Ontario pediatricians warn ‘crisis looming’ unless more kids get flu vaccine this year
Reed Olson, 8, gets a flu shot at a Dekalb County health center in Decatur, Ga., Monday, Feb. 5, 2018. (AP Photo/David Goldman)
Published Monday, September 21, 2020 10:57PM EDT
Last Updated Monday, September 21, 2020 11:06PM EDT
Ontario’s pediatricians are calling for a province-wide strategy for immunizing more young kids against the flu as the province prepares to deal with flu season and a rising tide of COVID-19 infections at once.
In an online petition by the pediatrics section of the Ontario Medical Association, the doctors say a number of steps are needed so that flu season does not compound the uptick in COVID-19 cases expected this fall and winter.
The petition points out that more than 1,000 children are hospitalized with influenza every flu season in Canada.
“COVID19 remains a growing and unpredictable threat. Not only do we want to prevent our children from getting sick with the flu, we also must prevent them from making others around them sick,” the petition states.
The doctors say that several factors will make it more challenging to administer the vaccine to kids this season, including unprecedented interest among parents for the flu vaccine, COVID-19 and flu co-circulating in the community, and a decreased capacity to administer vaccinations due to health guidelines and limited resources in place because of the pandemic.
“Right now, Public Health seems to expect the status quo from years past, when individual doctor’s offices and scattered flu clinics gave flu vaccines,” the petition states. “But this year, there is a dramatically decreased capacity to administer flu vaccines in these settings.”
In order to significantly reduce the circulation of influenza among children this season, the doctors say the province needs to see uptake of the flu vaccine rise significantly above the usual 30 to 35% of the population.
To meet that goal, they are calling on the Ontario government to create a province-wide strategy for immunizing kids, especially those aged six months to four years of age who normally get their flu vaccine from their doctor.
The doctors point out that there is some urgency to the task as it usually takes the vaccine two weeks to build immunity in those who receive it.
In a statement in late August, the Ontario Medical Association urged parents to make sure their kids were up to date with their vaccinations. The OMA said then that doctors had seen “a dramatic decrease” in the number of parents bringing their children for routine vaccinations, in part because they didn’t realize they could during the pandemic.
The OMA told CP24 Monday that it is engaged in ongoing discussions with the provincial government about vaccinations and a host of other issues.
In an interview with CP24.com, OMA President Dr. Samantha Hill said she expects to see a plan around flu vaccination from the province shortly, but in the meantime the uncertainty is an added source of stress for doctors.
“I think everyone, including the government is pretty aligned on the fact that this year is a special year when it comes to the flu. We're all on the same wavelength, that it's going to be essential to get as many people vaccinated as possible, and especially to make sure the most vulnerable are vaccinated appropriately,” Hill said. “The challenges with that, of course this year, are numerous compared to the normal, numerous challenges.”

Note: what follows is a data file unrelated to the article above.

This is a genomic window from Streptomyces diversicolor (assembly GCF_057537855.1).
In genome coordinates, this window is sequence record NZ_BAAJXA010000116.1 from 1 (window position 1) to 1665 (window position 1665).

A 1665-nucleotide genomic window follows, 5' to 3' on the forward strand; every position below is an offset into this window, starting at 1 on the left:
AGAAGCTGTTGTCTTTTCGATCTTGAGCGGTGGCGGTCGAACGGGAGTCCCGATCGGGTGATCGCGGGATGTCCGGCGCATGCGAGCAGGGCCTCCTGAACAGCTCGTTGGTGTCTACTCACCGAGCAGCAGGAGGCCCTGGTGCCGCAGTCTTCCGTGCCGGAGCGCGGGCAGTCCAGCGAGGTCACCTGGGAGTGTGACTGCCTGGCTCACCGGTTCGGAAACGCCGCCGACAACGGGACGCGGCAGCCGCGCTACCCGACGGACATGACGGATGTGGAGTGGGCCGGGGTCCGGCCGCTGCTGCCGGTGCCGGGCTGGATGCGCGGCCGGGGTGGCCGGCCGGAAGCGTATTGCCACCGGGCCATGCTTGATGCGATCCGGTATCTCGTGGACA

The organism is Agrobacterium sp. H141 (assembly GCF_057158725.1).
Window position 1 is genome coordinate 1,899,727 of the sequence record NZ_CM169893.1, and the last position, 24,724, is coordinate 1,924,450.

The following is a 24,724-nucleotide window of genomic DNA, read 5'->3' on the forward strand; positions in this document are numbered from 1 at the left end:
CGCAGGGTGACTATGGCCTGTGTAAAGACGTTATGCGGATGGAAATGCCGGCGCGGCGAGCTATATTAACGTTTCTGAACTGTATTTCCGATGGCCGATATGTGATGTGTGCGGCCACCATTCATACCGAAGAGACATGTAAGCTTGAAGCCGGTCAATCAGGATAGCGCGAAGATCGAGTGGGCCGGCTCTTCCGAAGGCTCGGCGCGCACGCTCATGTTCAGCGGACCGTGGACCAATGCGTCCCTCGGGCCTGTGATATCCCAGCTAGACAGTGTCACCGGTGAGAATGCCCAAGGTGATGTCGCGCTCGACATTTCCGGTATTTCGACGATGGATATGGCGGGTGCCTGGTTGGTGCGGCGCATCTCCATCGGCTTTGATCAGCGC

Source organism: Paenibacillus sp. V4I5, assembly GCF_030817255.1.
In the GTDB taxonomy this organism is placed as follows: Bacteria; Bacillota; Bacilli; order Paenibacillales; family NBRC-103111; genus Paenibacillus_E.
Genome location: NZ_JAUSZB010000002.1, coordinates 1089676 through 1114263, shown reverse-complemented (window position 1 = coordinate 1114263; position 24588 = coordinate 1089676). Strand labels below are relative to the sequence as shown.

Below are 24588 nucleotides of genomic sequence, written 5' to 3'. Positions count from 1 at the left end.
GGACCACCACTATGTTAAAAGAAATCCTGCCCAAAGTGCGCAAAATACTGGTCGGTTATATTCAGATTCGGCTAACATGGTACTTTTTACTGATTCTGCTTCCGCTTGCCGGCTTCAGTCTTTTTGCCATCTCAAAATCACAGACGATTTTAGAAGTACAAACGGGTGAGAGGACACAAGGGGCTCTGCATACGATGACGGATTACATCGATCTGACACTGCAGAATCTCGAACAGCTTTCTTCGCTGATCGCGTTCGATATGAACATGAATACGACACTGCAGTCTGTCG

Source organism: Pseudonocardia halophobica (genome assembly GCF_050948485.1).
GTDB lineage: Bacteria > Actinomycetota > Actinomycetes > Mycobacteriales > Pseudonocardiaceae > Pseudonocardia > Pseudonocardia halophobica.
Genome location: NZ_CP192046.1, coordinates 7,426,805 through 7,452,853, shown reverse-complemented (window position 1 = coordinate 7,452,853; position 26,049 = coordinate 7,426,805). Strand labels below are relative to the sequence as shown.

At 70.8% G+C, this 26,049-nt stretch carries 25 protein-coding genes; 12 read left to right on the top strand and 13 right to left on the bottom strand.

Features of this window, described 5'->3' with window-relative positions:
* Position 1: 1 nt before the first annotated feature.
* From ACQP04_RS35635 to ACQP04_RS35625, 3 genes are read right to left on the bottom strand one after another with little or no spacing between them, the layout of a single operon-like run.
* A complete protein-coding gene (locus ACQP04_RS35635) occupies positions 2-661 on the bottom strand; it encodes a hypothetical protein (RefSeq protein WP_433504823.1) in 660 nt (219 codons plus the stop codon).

Hill said that while the medical system is being stretched to its limits, all stakeholders should be able to agree on and work together to make sure that more people get vaccinated this year than in previous years.
“This is the year you know, if you've never had a flu vaccine before, this is the year you're going to want to have it,” she said. “We don't know what it looks like if you get the flu and COVID back-to-back. We don't we don't know what it looks like if you get them both at the same. But I'm pretty sure it doesn't look pretty.”
She said that while health care professionals want to be there for their patients and communities, the system “quite frankly, is stretched to the max.”
“Physicians are working all out, nurses are working all out. Everyone has stepped up and done what they can. But you can't you can't give 110 per cent for three years. It doesn't work.
“While everyone's committed and everyone is here for their patients and here for their communities, we need to know the plan and we need to know that there is support to enact the plan.”
Hill said the flu vaccine normally becomes available in mid-October and doctors would like to know in advance how the province will ensure greater uptake of vaccination this year.
She said a number of ideas have been floated this year to expand vaccinations, including mobile clinics, parking lot vaccination centres, greater use of pharmacies, as well as private clinics.
“The concern is about making sure that this is done in a way that best utilizes the resources available, and covers as much of the population as possible,” Hill said. “Like I said, if there was ever a year this is the year where you want to have your best uptake.”
She stressed that in addition to vaccinations, other infection-prevention measures such as distancing, hand-washing and mask-wearing will also reduce the spread of infection if practiced widely.